When I first connected with the Universal Principles, I was fascinated at the realization that my mother had been subtly conditioning me to work with some of these basic principles about how the world functions…. and in the process, had set me up to work with energy, metaphysics and even concepts like the Law of Attraction.
It seemed Mom had a saying for every situation when we were growing up: There's a reason for everything, God has a plan, Don't wear your heart on your sleeve, Every cloud has a silver lining, Life is what you make it. It doesn't rain, but it pours, A change is as good as a rest, A penny saved is a penny earned… the list is endless…
Words have power… When I recognized how Mom's sayings had impacted me – basically forming my core beliefs about myself and the world – I saw that they had been kind of imprinted on my soul, so deeply planted in my subconscious that I no longer noticed how they guided my choices in life. These old adages had shaped my approach to life, along with my attitudes and values.
As we mature, we are inclined to dismiss many of these old sayings as simple platitudes – trite, banal, meaningless, shallow wisdom… Platitudes like "God works in mysterious ways" and "Nobody's perfect".are generally a form of thought-terminating cliché, a comment used to end a thread in conversation and to signal a change in direction…. But before we dismiss them as meaningless and valueless, we ought to notice that these statements are, in a sense, the way we teach or condition the next generations,… and they reflect what we also were taught.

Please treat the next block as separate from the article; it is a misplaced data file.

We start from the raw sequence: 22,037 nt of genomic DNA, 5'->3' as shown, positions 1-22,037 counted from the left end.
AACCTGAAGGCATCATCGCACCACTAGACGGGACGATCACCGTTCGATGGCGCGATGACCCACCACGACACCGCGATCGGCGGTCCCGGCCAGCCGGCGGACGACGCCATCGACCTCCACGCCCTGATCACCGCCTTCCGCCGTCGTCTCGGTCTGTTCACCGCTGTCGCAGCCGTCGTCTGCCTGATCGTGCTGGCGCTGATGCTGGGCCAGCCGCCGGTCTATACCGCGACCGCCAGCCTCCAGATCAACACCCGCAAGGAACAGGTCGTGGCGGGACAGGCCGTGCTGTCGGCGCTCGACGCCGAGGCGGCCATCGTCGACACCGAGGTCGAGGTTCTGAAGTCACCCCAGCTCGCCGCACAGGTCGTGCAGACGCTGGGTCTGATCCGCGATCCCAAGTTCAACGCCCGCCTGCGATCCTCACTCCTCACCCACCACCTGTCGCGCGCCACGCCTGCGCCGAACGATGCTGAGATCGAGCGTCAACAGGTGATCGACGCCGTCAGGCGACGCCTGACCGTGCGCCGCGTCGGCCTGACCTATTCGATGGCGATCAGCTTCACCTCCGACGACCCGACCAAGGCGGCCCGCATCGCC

Whether we think of our platitudes as proverbs, adages, or truisms, they reflect cultural values, and transmit the attitudes and beliefs of the family and community to our children.
The sayings we pass from generation to generation identify how we are expected to behave, feel or think… When someone hurts us, we are reminded to let it go with statements like "what goes around, comes around" "what's done is done." "Time heals all wounds." When our plans in life change, we are told to "Go with the flow" or something like "You know what they say: when the going gets tough…", While many of these "sayings" cross cultural boundaries, each community or group will pass on their own unique sayings that reflect the attitude that will be expected of each individual in the group – as in the Girl Guides motto, "Be Prepared."
For some useful insights to the beliefs and altitude instilled in you from childhood, think back to the the platitudes or proverbs or adages that were common amongst your family, friends or educators…
Then leave a comment and tell me what old sayings you grew up with…
(It seems that a lot of other people share my interest in these old sayings since I found a number of interesting lists when I searched the web for platitudes and old sayings.) http://scottberkun.com/2011/what-are-the-most-annoying-platitudes/